5. Conclusions and Implications

Wireless technologies driven by the Internet of Things will remodel the industry as presently designed. (Garrido-Hidalgo et al., 2019) Human resource determinants are pivotal causal agents and constraints of Industry 4.0. (Horvath and Szabo, 2019) Organizations can harness Industry 4.0 technologies to catalyze economic, sustainable, and social value by fashioning the logistics role as a competitive mechanism, a social value producer, and a driving force for performance. (Tang and Veelenturf, 2019) The advancement of leandigitized manufacturing system constitutes a feasible business approach for corporate longevity in the Industry 4.0 environment. (Ghobakhloo and Fathi, 2019)


The interviews were conducted online and data were weighted by five variables (age, race/ethnicity, gender, education, and geographic region) using the Census Bureau's American Community Survey to reflect reliably and accurately the demographic composition of the United States. The precision of the online polls was measured using a Bayesian credibility interval.


This paper was supported by Grant GE-1707348 from the Artificially Intelligent Algorithmic Systems Research Unit, Westminster, CO.

Author Contributions

The author confirms being the sole contributor of this work and approved it for publication.

Conflict of Interest Statement

The author declares that the research was conducted in the absence of any commercial or financial relationships that could be construed as a potential conflict of interest.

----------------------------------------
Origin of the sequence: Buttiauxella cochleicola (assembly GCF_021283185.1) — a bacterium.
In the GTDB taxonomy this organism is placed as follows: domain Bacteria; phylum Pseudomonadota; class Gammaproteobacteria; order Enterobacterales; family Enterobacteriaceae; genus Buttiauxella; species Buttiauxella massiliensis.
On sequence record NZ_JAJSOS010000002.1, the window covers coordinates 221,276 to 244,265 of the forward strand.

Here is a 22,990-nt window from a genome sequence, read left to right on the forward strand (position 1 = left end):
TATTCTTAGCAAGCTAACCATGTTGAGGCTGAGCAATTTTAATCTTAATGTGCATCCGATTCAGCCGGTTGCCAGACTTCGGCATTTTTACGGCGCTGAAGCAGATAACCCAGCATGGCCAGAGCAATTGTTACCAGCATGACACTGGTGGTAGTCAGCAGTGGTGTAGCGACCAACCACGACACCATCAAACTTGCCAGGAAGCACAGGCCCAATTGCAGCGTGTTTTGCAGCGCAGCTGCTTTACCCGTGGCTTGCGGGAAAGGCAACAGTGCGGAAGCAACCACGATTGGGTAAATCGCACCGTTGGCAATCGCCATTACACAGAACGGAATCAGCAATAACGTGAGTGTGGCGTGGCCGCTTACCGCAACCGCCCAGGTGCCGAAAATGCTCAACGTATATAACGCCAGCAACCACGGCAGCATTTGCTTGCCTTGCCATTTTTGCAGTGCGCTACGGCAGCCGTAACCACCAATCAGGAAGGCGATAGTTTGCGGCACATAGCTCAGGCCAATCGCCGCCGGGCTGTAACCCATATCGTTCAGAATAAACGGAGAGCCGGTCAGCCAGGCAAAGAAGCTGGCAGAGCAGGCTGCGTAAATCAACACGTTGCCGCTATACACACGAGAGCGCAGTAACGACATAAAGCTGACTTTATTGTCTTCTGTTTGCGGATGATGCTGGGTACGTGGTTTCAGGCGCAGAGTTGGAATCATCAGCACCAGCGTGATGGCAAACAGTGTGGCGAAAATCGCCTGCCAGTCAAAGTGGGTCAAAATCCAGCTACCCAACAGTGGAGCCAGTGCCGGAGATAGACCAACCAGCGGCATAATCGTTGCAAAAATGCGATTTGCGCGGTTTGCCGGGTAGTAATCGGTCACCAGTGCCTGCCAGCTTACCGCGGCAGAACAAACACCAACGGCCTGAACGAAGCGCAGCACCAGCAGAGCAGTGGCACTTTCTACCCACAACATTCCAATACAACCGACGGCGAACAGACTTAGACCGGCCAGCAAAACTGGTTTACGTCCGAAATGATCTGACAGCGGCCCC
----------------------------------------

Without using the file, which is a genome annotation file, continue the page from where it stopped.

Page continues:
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Clive Lafferty

The Center for Cognitive Internet of Things

at AAER, Manchester, England

Received 19 August 2019 * Received in revised form 7 December 2019

Accepted 8 December 2019 * Available online 15 December 2019

Table 1 Drivers of technological change and time to impact on employee
skills (%)

Mobile Internet, cloud technology     82
Processing power, big data            76
New energy supplies and technologies  69
Internet of Things                    62
Sharing economy, crowdsourcing        54
Robotics, autonomous transport        48
Artificial intelligence               36
Advanced manufacturing, 3D printing   22
Advanced materials, biotechnology     19

Sources: WEF; my survey among 4,200 individuals conducted June 2019.

Table 2 How important are the following data analytics skills and how
well are they integrated in your company? (%)

                               Important/Very  All skills on board

Data science                   94              26
Project management and         91              69
Machine learning techniques    86              37
and algorithms
Industrial process know-how    77              42
Cloud/Data storage             76              41
Computer engineering/          74              38
IoT/M2M infrastructure         72              21
Business intelligence          67              46
Enterprise system integration  66              29

Sources: DAA; IoT Analytics GmbH; my survey among 4,200 individuals
conducted June 2019.

Table 3 Which statement best describes your supply chain integration by
digital maturity level? (%)

                            Digital  Digital   Digital    Digital
                            Novice   Follower  Innovator  Champion

Isolated solutions and      34       36        25         5
optimization of individual